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by Mary Harrington
Saturday, 9
November 2019
Weekend read

Are the Kids Al(t)right?

This week’s long read pick is a review of 'Bronze Age Mindset', a bestseller among the 'alt right'...
by Mary Harrington

This week’s long read pick is Are the Kids Al(t)right?, written by Michael Anton at the Claremont Review of Books. It is a review of Bronze Age Mindset, a bestselling self-published ‘exhortation’ written by the anonymous “Bronze Age Pervert” (BAP), that has become hugely influential among the Pepe-memes-and-nihilistic-masculinity subculture loosely termed ‘alt-right’.

BAP-ism, Anton suggests, is a kind of Nietzschian perspective that views all of life as the struggle for “owned space”. In BAP’s view, this “space” has for some time been “owned” by a decadent elite that has reduced the vast mass of humanity to abject “bugmen” — soft-left male feminist types obsessed with trashy popular culture — a concept that owes a debt to Nietzsche made explicit in the text.

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Roughly speaking, BAP seems to divide the human race into three types: natural bugmen, who will always be the majority but who can be led in positive directions by the right kind of man; naturally superior specimens who “desire one thing above all, ever-flowing eternal fame among mortals” (BAP quoting Heraclitus); and a sort of middle category who in good times serve the natural aristocracy but in bad times become regime apparatchiks and enforcers of the “Leviathan” (BAP borrowing from Thomas Hobbes). 
- Michael Anton

The apparatchiks and “bugmen” have, BAP claims, always attempted to hold back the naturally superior, whether via castration, ostracization or – today – via “a debilitating ‘education’ meant to render potentially spirited youth listless, hopeless and/or easily satisfied”.

What, then, is a more desirable state? If for Machiavelli the ideal man is “the founder”, for BAP it is the pirate:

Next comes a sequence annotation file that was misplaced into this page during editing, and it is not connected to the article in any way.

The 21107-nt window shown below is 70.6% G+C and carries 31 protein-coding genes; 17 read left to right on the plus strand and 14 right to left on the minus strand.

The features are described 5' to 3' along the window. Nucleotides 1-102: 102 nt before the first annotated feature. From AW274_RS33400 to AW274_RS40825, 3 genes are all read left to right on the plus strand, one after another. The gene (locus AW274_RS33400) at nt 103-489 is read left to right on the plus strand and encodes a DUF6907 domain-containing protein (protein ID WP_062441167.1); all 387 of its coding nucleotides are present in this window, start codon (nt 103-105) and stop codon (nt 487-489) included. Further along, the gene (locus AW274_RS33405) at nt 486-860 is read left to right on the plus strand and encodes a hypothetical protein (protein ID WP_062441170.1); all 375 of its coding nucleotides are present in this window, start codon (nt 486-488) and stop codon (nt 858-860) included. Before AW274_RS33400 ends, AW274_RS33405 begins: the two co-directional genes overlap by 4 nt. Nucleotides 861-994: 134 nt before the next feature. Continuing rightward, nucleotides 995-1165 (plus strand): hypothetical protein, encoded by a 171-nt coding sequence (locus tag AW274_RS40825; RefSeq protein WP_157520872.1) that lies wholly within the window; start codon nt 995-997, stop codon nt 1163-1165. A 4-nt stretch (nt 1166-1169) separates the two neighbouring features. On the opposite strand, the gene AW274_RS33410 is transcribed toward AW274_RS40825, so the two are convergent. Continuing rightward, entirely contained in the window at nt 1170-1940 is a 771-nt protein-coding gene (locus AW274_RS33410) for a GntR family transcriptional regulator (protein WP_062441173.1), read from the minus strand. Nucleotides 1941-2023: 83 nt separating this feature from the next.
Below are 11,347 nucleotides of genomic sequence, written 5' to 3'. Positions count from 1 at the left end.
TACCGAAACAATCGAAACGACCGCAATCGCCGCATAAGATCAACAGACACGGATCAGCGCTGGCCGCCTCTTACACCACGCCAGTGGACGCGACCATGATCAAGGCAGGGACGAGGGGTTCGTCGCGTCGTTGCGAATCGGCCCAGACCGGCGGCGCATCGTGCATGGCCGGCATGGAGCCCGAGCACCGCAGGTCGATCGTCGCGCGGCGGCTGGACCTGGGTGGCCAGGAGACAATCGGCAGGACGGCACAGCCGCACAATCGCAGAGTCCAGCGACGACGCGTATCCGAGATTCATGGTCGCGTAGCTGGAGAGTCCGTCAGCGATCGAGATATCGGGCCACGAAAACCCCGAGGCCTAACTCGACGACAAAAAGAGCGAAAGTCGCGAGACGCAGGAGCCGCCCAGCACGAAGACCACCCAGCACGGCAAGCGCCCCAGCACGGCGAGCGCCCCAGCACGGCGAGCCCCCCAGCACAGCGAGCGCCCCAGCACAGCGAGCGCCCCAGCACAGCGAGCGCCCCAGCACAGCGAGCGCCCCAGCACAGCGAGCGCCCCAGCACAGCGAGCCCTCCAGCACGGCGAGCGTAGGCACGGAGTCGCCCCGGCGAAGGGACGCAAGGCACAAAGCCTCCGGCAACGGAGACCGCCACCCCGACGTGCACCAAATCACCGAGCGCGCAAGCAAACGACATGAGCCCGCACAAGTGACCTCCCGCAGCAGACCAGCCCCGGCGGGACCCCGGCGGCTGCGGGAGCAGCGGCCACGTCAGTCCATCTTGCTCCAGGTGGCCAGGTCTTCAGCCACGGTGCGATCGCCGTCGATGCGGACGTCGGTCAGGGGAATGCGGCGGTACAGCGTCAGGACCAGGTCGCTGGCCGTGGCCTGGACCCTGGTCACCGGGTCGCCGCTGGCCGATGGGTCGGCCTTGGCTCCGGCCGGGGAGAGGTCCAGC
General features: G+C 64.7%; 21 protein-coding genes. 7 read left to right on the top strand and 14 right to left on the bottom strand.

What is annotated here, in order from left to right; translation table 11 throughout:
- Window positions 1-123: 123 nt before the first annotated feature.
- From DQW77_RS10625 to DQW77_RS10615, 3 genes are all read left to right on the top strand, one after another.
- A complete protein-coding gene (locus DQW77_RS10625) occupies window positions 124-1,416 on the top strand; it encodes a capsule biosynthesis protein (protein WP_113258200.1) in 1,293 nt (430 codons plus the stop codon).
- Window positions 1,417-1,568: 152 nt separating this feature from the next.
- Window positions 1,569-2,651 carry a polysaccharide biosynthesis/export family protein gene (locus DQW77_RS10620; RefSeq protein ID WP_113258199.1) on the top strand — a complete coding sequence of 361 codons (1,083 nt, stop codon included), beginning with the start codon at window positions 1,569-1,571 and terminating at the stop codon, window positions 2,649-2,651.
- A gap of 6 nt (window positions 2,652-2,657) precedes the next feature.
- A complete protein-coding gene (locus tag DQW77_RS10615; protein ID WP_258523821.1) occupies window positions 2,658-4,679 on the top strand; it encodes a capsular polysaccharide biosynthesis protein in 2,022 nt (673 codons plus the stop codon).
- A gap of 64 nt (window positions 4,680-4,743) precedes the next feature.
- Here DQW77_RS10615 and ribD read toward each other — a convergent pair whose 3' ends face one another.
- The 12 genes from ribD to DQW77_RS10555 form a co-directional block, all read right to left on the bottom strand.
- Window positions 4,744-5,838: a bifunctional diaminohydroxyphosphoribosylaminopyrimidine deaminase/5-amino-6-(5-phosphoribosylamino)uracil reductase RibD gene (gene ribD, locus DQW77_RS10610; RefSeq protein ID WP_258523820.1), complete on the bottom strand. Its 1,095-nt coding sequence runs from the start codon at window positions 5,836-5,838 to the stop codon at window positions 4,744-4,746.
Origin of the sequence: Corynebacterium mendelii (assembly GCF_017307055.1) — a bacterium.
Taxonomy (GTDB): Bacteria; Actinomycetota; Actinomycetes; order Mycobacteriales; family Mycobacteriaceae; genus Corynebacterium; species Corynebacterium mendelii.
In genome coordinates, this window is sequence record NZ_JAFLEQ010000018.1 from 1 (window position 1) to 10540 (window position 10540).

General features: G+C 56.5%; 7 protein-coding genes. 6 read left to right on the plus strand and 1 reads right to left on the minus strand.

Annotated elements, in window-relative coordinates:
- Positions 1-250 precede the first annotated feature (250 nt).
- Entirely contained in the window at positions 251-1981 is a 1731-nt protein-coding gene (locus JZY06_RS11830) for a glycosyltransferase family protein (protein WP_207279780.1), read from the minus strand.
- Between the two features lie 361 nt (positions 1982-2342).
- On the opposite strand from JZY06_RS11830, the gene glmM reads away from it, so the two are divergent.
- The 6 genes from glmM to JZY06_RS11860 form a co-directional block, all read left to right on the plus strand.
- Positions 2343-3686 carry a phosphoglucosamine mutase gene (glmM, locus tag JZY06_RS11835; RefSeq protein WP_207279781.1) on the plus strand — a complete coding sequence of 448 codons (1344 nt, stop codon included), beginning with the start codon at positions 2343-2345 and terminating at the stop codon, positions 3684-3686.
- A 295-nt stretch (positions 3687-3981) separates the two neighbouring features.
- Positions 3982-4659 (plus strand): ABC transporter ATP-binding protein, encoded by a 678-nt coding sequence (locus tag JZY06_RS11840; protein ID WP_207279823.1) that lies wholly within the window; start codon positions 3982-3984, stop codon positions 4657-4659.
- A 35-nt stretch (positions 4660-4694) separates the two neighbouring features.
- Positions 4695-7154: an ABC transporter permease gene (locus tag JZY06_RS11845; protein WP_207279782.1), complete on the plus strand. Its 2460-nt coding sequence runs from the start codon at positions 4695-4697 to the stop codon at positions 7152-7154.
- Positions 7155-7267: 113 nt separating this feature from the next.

Pirates being especially prone to violating the “owned space” of others means they are especially disinclined to being hemmed in by custom, law, tradition, religion, or anything else — including a stultifying and unjust regime. 
- Michael Anton

Anton weighs BAP’s worship of power and profound hostility to established order and the notion of equality against the Founding Fathers’ ideas of counterbalancing rule by the best with justice, virtue and the common good. If we embrace the BAP-ist idea of “natural aristoi”, Anton asks, how are we to identify them let alone elevate them to rulership?

One cannot find in BAM any principled reason—or any reason at all—to reject or object to tyranny. Or to slavery, serfdom, perpetual peasantry, might-makes-right, warlordism, gangsterism, bullying, or other forms of what the religious and philosophic traditions call “injustice.” 
- Michael Anton

Is this a problem? The article conveys a sense of an author first repelled and contemptuous: “In structure and tone, BAM appears at first glance to be a simplified pastiche of Friedrich Nietzsche written by an ESL-middle-school-message-board troll,” then intrigued: “Say what you will about Bronze Age Mindset, it’s not boring. BAP takes a flamethrower to one contemporary piety after another, left and right alike (but mostly left),” and finally profoundly wrongfooted. Because the issue is that, correct or not, the young men of the alt-right are not interested in debating with more mainstream conservatives (or even, it seems, in conserving anything much at all):

In the spiritual war for the hearts and minds of the disaffected youth on the right, conservatism is losing. BAPism is winning.
- Michael Anton

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7882 fremic
7882 fremic
2 years ago

Fun stuff. Loved the bit of the best being made weak and limp by university as a modern equivalent of castration. Endless classes of woman studies and Minority literature and how the British were a race of robbers, slavers, and abusers, and thieves and the Americans even worse, to sap the manhood of young Western men. From what I see online of young people who are educated is that they are weak and limp and self loathing. So I guess he is on the money.

Back in my day being hard was what masculinity was. I think that has changed.